The relative orientation of the hand changing means that a line pointing outward from the wristband, parallel to my hand is sometimes unoccluded, but sometimes is occluded by the hand in varying degrees. *This* is something I can measure with IR. I ended up using three sensors, one underneath the pinky, one underneath the palm of the hand and one underneath the knuckles. Check it out:

What you measure is usually a subset or an effect of the action you are actually interested in capturing. Conceptually breaking down the thing you wish to measure into all the different changes that occur, will provide you with various different ways of measuring something. Try to find the simplest method available to you that will get the job done.

(EDIT: I added the link to the pressure sensor paper. Did not know about it at the time of writing this.)

Step 3: Chose Your Components

Depending on what you wish to measure you will have to select different components. There is usually a trade off between precision and sensing distance: large and powerful emitters allow you to sense things further away, but you will also need to move them further away from your photo-transistors, so you have a lower spacial resolution in the other dimensions.

When picking your own items, its probably a good idea to be familiar with how others work. Sparkfun sells some of my favorite IR sensors. The sharp series is pretty cool for depth and gesture sensing:

These QRE1113 that Sparkfun uses in their line-sensors are super versatile - I've used them in many different projects (including the gesture sensor I showed you in the previous step, and the 2d sensor array you can see below):

If you need something more specific Digikey is a good place to start searching. Find a phototransistor ( and a emitter ( using these links. The two main things to consider are component size to fit your application and matching the frequency of emitter and phototransistor.

I can't really tell you which components to chose, as each use-case will probably have different constraints making different components the preferred choice. However, the QRE1113 is probably a good place to stat. One of its big benefits is that while it combines phototransistor and emitter in the same package, unlike the sharp components you have full control over how you use them. You can integrate them into your electrical circuit as if they were individual components, allow you to, for example, pulse the emitter, and sampling the phototransistor with emitter on and emitter off alternately. I used these for the two dimensional arrays you see above.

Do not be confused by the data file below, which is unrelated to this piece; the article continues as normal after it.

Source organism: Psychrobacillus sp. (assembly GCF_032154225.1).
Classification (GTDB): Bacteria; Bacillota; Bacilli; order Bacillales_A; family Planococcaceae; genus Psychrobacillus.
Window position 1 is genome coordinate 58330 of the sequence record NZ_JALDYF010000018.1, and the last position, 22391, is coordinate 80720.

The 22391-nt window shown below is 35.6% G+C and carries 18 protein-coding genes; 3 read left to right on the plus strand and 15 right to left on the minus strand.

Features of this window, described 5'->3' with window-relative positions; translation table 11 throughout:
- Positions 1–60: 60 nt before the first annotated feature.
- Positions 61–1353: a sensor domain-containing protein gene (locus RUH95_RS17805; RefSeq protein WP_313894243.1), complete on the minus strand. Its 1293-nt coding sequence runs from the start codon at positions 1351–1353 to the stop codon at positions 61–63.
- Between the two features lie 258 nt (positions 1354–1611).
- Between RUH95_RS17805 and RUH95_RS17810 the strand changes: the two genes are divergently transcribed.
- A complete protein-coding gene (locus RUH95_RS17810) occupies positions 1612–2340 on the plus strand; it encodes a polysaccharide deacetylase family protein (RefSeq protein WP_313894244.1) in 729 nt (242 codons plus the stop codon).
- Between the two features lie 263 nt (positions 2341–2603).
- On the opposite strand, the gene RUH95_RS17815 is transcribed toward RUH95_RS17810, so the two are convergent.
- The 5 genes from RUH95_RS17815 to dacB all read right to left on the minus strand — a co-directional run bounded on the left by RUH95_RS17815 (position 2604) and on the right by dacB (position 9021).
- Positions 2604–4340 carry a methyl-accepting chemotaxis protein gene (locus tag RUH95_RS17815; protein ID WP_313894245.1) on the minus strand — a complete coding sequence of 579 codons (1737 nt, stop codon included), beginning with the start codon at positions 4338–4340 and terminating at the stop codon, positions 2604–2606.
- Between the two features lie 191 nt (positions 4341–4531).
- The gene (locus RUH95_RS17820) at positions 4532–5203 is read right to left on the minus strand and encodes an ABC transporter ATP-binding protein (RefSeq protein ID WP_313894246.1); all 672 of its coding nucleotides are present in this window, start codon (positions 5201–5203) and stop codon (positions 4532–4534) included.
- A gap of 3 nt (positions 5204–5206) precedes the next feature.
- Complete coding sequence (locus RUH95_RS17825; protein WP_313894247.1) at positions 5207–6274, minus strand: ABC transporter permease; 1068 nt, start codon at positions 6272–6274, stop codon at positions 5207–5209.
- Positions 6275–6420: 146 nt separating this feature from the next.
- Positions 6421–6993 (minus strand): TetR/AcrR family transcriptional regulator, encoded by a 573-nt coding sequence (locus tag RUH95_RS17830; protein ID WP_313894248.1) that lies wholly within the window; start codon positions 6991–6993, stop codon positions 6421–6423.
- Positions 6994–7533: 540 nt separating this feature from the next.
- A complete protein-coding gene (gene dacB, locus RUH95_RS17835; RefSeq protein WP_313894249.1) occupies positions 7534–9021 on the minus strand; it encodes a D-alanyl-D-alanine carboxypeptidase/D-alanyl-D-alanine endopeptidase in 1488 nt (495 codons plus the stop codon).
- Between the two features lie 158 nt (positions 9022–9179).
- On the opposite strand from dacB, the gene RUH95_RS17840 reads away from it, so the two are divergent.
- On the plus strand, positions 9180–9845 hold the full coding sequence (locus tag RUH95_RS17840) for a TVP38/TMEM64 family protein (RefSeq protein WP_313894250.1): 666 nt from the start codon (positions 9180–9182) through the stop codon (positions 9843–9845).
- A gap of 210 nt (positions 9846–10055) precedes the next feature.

A combination of emitter and receiver I have had good success with is using the SFH 4045N by Osram as emitter and the PT12-21C/TR8 by Everlight as phototransistor. They match their wavelengths nicely, and I found that the combination of the small viewing angle of the emitter (18°) with the large vieweing angle of the receiver (120°) works well. I use these in the linear sensors you can see above. It is possible that a smaller viewing angle for the receiver might be better, as I rely relatively strongly on encapsulating for preventing direct cross-talk between emitter and phototransistor, but this is what I ended up using for a series of sensors.

Step 4: Design and Build Your Circuit

If all you have is one emitter and one photo-transistor you can basically follow the schematic I posted abode. If you are dealing with multiple emitters and phototransistors you are basically designing two circuits and LED array and a phototransistor array.

For the LED's you can check out some of the online LED schematic generator for suggestions on how to connect things: or

For the phototransistors you are basically stuck creating an individual circuit for each. However, you can use multiplexers to make your life easier and also to read values from more sensors than you have analog inputs on your Arduino or other microcontroller. I personally really like the CD74HC4067. Here is a nice write-up on how to use it: (If you look carefully in the above images, you will see that I am using the CD74HC4067 there as well)

I'm not going to get into the how-to's of building this. Sparkfun has an extremely well put together tutorial on the soldiering aspects of things:

I posted a tutorial on the flex-circuits you see all over this tutorial on instructables some time ago:

Note however, that I only use flex-circuits, because that's just my thing. There is no special reason for that choice. Use whatever method you prefer.

I've added a video of me assembling a linear IR sensor.

Step 5: Know How to Debug Your Circuit

Fixing problems when dealing with invisible effects can sometimes be very frustrating. The obvious solution is to get yourself an IR camera ( The black and white image was taken with such a DIY IR camera - a regular camera would not have shown me the LEDs lit up brightly as they are. Another option (and often the easier option) is to find a camera with a poor IR filter. Most pre ~2013 smartphone camera will do the trick. The color image above was taken with a high-quality camera with a good IR filter. You see that the camera taking the picture does not capture any light emitting from the sensor, while the smartphone clearly shows the LEDs emitting light.

Step 6: Optimize Your Sensor and Environment

As I pointed out at the beginning, direct sunlight makes these sensors close to useless. Another thing which can be a problem is IR bleeding through directly from emitter to receiver (this is especially true if you use wide FOV components. A way to mitigate and possibly completely remove these effects is to create your own packaging.

I've encapsulated my sensors using regular off-the-shelve casting silicone. I use play-dough for creating a mold, and then simply fill it up with silicone, as you can see in the above images. This dramatically increases the quality of the sensor readings.

It also has the side effect of creating really nice-looking components.


I think I've covered the basics of my workflow. Please help me improve this instrucable by asking questions. I will update this, once I have a better idea of what parts people want more info on.